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November 1, 2013

Ha-Ha Fleet Hits a Home Run

At the annual Turtle Bay baseball game, seven-year-old Beto Eichen off the Sausalito-based Farr 44 Compañera had one of the narrowest strike zones in the fleet, but he got several powerful hits.

© Fin Beven

Having completed Leg One, the Baja Ha-Ha fleet is currently staged in the remote Turtle Bay, roughly 350 miles south of San Diego. 

As reported earlier, the first leg was an unusual one, as it began with mild headwinds — one of the few times that’s happened in the event’s 20-year history. But by the third day — Wednesday — the fleet was sailing in classic Ha-Ha conditions: 12-20 knots from the northwest with following seas and southbound current. 

The Ha-Ha’s Grand Poobah pitched continuously for two hours, ensuring that every batter got a hit.

© Fin Beven
Crewman Fin Beven and others brought baseball gear to share with the local kids, who were extremely appreciative.

© Fin Beven

The big event yesterday was the annual Ha-Ha baseball game — well named, as the antics of fleet members often brought a laugh. Per the rules, every batter got as many pitches as it took for him or her to get a base hit. A couple hundred players took a turn at the plate, including Swedish skipper Eric Boye of Borghegn 49 Ariel IV, who got one of the longest hits of the day — it was his very first time swinging a bat. Likewise, an Aussie named Robert walloped an inside-the-park home run, his only mistake being that he carried the bat with him the whole way around the base path. 

Except when the Ha-Ha fleet is in, Turtle Bay is a sleepy village where life revolves around fishing activities. As a testament to how healthy the ecosystem is here, hundreds of pelicans call the bay home.

© Latitude 38 Media, LLC

Today’s big event is the Turtle Bay beach party, where fleet members will compare passage tales, play volleyball, body surf and enjoy a massive pot luck. Water temperature in the bay is 70 degrees.  

The fuel pier at Turtle Bay may not be sophisticated, but it serves the needs of visiting sailors and fishermen. Here the Vancouver-based Tayana 48 Indigo Star approaches the rickety pier to top up her tanks.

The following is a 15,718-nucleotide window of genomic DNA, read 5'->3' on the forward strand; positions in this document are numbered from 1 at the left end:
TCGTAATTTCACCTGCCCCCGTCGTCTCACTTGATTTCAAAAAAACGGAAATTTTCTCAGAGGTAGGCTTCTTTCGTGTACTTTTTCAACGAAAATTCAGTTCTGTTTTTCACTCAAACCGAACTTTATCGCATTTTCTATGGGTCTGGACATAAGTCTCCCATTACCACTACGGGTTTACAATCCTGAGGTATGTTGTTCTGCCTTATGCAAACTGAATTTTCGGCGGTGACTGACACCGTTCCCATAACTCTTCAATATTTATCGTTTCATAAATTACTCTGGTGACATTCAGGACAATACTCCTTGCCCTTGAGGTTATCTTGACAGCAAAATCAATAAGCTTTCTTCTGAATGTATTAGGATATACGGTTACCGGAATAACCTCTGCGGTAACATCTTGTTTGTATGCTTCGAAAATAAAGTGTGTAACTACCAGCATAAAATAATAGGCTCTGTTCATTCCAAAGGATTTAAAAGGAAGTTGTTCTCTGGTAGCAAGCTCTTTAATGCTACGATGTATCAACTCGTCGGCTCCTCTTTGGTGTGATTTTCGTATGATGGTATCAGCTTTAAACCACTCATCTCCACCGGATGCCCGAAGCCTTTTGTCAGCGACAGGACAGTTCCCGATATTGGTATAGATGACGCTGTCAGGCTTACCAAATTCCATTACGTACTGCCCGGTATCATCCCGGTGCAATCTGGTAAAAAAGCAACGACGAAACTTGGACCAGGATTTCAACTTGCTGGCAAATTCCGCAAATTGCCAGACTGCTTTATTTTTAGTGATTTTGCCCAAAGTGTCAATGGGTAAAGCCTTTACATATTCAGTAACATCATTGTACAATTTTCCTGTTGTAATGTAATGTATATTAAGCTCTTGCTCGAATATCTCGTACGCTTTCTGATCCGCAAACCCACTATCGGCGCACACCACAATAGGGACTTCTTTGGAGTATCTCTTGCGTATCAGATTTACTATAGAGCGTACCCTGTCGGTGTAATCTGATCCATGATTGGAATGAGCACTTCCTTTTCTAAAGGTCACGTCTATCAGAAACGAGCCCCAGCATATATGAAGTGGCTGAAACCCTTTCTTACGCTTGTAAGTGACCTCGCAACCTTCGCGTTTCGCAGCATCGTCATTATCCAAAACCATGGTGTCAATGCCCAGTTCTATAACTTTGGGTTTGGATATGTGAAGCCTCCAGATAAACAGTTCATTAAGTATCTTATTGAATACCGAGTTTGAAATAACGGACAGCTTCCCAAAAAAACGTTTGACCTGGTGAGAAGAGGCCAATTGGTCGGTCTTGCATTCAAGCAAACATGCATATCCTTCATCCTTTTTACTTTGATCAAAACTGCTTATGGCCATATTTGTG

© Latitude 38 Media, LLC

Leg Three, to Bahia Santa Maria, is scheduled to begin tomorrow morning, although a building tropical depression could possibly cause a delay. At this writing, Commanders’ Weather reports that all weather models agree that the system should not affect our course, as the system is expected to peter out south of Cabo San Lucas, where the rally is slated to conclude next Thursday. 

November Latitude Heads Your Way

With the Summer of Sailing now behind us, it’s time to grab a copy of the November issue of Latitude 38 at your favorite yacht club or chandlery. November is a great time to catch up on everything from September’s Rolex Big Boat Series to upcoming midwinter racing around the Bay to the first segment or our annual Season Champions series. But wait, there’s more! The Baja Ha-Ha is now underway, so you can read the final installment of Ha-Ha’er profiles, as well. And while reading about these interesting folks cruising down the Baja, why not investigate the World of Chartering, so you can plan the sailing vacation of your dreams? It’s all in there, and if you’re not in the Bay Area, you can always read the magazine for free on our site!

We had no idea what we were looking at when we sailed into Clipper Cove on Labor Day weekend.
The 20th annual Baja Ha-Ha has been like all the others that came before in that the conditions just keep getting better and better.